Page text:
“TAPPED 9: Artists and their Professors,” Manifest Gallery, through January 11, 2019

December 23rd, 2018  |  Published in December 2018

The title says it all: “TAPPED 9: Artists and their Professors.” In this ninth iteration at Manifest Gallery, there are seven pairs (the teacher is listed first):

Elvia Perrin, Austin, TX, and Lauren Cardenas, Taylor, MD

Thad Duhigg, Worden, IL, and Scott Ross, McMinnville, OR

Michael Reedy, Ann Arbor, MI, and Lorena Ganser, Ann Arbor, MI

Kevin Muente, Erlanger, KY, and Tyler Griese, Park Hills, KY

Terry McKelvey, Erie, PA, and Brad Milligan, Easton, MD

Karen Hillier, Bryan, TX, and Michelle Robinson, LA

William Cannings, Lubbock, TX, and Jon Whitfell, Slaton, TX

They were selected from 256 pieces by 92 artists from 27 states and Canada. The concept behind the exhibition suggests the connection between professor and pupil is not necessarily visual, but that the students “carry our professors’ voices forward in time as we mature as artists and people. … We realize that the learning they inspired is a chain-reaction process that develops across our lifetime,” according to material provided by Manifest.

That thesis is difficult to illustrate. It is easier to look for visual connections expressed in style, subject, materials, techniques, compositional strategies, and/or sensibility, with the hope/expectation that the student will absorb what the teacher has to offer, and, indeed, carry it forward. It’s disheartening when the student adopts wholesale the teacher’s aesthetic and adds nothing new, as is the case in Elvia Perrin’s and Lauren Cardenas’s black-and-white intaglio prints that are virtually identical.

Elvia Perrin, “Bridge”,2016, intaglio print

Lauren Cardenas, “Dust”, 2018, intaglio print

I can make sense of most of the pairings, but I am completely flummoxed by Thad Duhigg and his student Scott Ross. Did someone mistakenly install them in this gallery?

 

Thad Duhigg, “Presence”, 2017, cast-bronze

Duhigg’s lyrical cast-bronze Presence evokes Giacometti’s elongated bronze figures striding across empty plazas and conveys the same melancholy feeling.Ross’s brutish fired-clay Pagodawith its smashed-together forms could have come out of Peter Voulkos’s studio.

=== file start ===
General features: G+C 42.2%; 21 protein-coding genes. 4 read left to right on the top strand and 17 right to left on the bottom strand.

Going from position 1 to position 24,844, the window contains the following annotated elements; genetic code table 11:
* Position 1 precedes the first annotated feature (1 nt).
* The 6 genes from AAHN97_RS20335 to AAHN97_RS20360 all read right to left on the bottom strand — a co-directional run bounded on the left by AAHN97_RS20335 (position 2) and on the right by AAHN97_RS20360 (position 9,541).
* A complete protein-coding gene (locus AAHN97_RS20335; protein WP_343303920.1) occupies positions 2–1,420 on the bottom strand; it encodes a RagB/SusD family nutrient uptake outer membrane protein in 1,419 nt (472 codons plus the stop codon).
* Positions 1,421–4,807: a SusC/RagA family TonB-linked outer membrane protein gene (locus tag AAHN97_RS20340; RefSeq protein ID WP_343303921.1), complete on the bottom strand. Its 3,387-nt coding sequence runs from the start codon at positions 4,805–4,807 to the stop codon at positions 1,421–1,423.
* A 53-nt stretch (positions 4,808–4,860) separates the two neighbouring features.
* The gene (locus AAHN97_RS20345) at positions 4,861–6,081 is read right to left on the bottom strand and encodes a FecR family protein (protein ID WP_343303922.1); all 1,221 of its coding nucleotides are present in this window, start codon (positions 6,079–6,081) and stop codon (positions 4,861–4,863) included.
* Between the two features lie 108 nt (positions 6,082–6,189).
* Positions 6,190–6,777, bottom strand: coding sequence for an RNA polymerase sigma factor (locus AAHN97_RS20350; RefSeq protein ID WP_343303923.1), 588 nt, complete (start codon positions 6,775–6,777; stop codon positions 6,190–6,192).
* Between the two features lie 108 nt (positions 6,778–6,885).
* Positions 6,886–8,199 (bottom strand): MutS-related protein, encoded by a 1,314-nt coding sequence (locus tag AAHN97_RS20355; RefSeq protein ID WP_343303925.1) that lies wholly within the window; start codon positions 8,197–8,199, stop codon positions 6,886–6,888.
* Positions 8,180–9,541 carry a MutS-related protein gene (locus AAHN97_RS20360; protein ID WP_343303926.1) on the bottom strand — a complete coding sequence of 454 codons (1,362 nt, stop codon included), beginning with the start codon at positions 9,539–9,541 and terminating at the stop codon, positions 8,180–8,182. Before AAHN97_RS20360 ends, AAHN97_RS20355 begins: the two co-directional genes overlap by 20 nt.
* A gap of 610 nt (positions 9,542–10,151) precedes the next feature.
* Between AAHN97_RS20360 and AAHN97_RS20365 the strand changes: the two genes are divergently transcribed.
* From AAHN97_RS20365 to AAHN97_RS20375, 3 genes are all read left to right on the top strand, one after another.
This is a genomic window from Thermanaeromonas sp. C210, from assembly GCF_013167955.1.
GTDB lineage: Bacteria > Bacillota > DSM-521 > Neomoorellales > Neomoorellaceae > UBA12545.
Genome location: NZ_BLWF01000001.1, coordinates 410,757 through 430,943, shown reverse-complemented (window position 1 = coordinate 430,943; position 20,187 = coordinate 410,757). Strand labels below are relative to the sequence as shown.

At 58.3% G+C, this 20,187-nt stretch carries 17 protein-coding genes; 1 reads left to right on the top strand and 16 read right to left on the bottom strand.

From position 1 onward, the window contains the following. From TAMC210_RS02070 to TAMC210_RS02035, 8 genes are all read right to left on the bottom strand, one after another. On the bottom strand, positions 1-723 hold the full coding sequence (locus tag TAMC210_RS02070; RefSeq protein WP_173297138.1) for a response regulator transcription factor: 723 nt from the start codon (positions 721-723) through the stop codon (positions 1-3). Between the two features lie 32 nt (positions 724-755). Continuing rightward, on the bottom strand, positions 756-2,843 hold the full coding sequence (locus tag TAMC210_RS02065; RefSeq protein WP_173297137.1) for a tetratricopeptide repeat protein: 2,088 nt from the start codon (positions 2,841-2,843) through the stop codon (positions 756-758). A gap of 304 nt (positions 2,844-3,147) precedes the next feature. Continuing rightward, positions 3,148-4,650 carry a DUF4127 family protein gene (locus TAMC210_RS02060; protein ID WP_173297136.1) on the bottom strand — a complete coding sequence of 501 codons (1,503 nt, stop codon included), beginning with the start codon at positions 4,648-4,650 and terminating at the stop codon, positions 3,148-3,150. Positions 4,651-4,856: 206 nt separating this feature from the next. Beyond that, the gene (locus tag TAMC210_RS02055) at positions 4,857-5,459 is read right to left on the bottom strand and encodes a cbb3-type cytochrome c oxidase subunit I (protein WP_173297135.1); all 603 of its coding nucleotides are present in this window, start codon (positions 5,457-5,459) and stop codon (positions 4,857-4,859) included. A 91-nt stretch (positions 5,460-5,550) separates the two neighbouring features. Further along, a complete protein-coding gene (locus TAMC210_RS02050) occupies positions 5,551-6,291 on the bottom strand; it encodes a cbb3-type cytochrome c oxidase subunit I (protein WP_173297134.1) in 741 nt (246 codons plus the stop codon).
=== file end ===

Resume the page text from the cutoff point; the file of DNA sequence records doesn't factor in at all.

Scott Ross, “Pagoda”, 2010, fired stoneware, ash, glaze, wood

Checking the dates of execution only reinforced my feeling that they did not belong in this show since Ross’s Pagoda predates his prof’s Presence by seven years.

Michael Reedy, “Moonshine”, 2016, mixed mediums on paper

More at home here are Michael Reedy’s Moonshine and student Lorena Ganser’s Joke’s on You.Reedy presents the profile of a skeleton in the pose of a supplicant on the “floor.” Reedy has placed this macabre figure against a background of spirals, pyramidal shapes, elongated ovals, stripes, crosses shaped like children’s jacks, a stylized cobra (very stylized), etc. It’s easy to mentally excise the skeleton and fill the void with more abstract shapes, turning the work into a purely nonrepresentational painting.

Lorena Ganser, “Joke’s on You”, 2017, graphite, watercolor, ballpoint pen on paper mounted on panel

Flipping Reedy’s compositional strategy, Ganser has given the nuanced drawing of a plucked chicken the starring role. A blood-red backdrop focuses attention on the bird and offers no competition for it. All of this floats on a creamy background. For Reedy, the skeleton is incidental. For Ganser, the barnyard fowl is integral.

Kevin Muente, “The Taxidermist”, 2016, oil on canvas

Kevin Muente’s Taxidermist is unsettling. A man wearing a hat ascends a staircase (from a basement?). He holds a long knife in in his left hand and what might be the skin of the animal he’s stuffing in the other. He has turned to confront the viewer, maybe daring him to follow.